A newly released study of digital-billboard safety commissioned by the Association of State Highway and Transportation Officials surveys the research currently available, here and abroad, and presents a list of best practices for communities that plan to allow and regulate what the industry likes to call “variable message” signs. The nutgraf: San Antonio's digital-billboard policy is at best negligence, and at worst malfeasance.
That may sound like hyperbole, but no one but Clear Channel was pressuring our city council to approve digital billboards in 2007, when it adopted the 12-month pilot program, which gave Clear Channel and Lamar permission to erect up to 15 signs -- they might have waited for the federal safety study due out this year, or, for instance, this document.
Things we likely got wrong, making some of our highways more dangerous than they already were:
- Dwell time, the amount of time a message remains on the sign before the next one appears. Research shows that its best if dwell time is long enough that its likely drivers will see only one image change while the sign is in their view. Ours is very, very short.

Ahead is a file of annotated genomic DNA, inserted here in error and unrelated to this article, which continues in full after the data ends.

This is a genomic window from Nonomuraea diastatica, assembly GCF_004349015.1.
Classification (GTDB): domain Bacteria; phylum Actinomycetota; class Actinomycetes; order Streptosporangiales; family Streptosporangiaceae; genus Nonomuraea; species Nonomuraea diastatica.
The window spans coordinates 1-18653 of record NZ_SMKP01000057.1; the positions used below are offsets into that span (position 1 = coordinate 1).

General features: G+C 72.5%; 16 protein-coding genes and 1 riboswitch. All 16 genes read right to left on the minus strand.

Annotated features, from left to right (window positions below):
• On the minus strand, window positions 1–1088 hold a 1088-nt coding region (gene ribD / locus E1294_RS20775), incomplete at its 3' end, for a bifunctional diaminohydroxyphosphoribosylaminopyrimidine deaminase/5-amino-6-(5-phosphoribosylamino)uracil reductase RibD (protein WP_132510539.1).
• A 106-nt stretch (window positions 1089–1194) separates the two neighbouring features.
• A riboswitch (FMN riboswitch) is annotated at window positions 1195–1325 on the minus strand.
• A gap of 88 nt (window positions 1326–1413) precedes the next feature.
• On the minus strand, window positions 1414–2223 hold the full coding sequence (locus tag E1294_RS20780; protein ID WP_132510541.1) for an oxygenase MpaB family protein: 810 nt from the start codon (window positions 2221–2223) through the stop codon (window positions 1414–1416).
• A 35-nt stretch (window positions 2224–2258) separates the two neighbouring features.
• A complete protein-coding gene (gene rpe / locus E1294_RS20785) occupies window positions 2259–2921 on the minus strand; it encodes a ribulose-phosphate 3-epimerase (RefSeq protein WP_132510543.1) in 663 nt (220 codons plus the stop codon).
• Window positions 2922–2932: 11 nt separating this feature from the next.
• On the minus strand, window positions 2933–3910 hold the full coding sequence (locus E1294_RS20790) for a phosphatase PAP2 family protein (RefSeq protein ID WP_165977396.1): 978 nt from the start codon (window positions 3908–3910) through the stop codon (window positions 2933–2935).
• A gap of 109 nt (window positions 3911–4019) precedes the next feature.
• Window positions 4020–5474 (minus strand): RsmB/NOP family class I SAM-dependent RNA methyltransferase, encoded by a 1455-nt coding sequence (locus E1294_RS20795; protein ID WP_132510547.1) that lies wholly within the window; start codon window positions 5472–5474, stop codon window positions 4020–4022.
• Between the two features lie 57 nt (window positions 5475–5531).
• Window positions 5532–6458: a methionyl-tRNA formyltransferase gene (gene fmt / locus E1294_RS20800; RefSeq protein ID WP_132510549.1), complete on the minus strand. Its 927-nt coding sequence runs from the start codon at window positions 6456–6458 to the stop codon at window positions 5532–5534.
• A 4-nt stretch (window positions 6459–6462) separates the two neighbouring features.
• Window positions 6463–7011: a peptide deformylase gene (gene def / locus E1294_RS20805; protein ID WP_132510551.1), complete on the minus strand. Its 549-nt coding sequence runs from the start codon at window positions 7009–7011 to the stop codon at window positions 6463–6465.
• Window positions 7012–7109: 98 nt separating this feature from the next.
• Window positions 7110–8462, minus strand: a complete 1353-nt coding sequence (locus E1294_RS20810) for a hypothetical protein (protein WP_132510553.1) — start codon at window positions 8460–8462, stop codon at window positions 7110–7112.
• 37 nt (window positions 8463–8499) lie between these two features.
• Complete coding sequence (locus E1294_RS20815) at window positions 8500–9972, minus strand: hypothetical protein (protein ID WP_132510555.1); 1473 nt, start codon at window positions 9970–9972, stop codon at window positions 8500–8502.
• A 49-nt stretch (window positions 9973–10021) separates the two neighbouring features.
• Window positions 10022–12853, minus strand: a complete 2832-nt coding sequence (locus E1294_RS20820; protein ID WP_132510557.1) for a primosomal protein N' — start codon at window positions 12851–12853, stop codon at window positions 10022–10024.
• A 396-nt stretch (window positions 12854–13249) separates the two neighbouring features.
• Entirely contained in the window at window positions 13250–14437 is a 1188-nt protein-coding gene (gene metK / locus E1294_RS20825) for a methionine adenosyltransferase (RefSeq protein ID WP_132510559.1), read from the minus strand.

- Placement. Among the worst places to erect digital signs are at busy interchanges or on- and off-ramps, where drivers must already deal with distractions and more challenging tasks. I'm thinking of the big Clear Channel digital billboard at the Highway 281/I-35/I-37 interchange.
The Current interviewed lead report author Jerry Wachtel yesterday (scroll down to the third QueQue item under that link) -- who has criticized the City's underfunded plans to study the safety of its own signs -- and a more detailed QueBlog post is headed your way tomorrow. In the meantime, if you like details, download the full survey yourself here. (It's a lengthy Word doc, fyi.)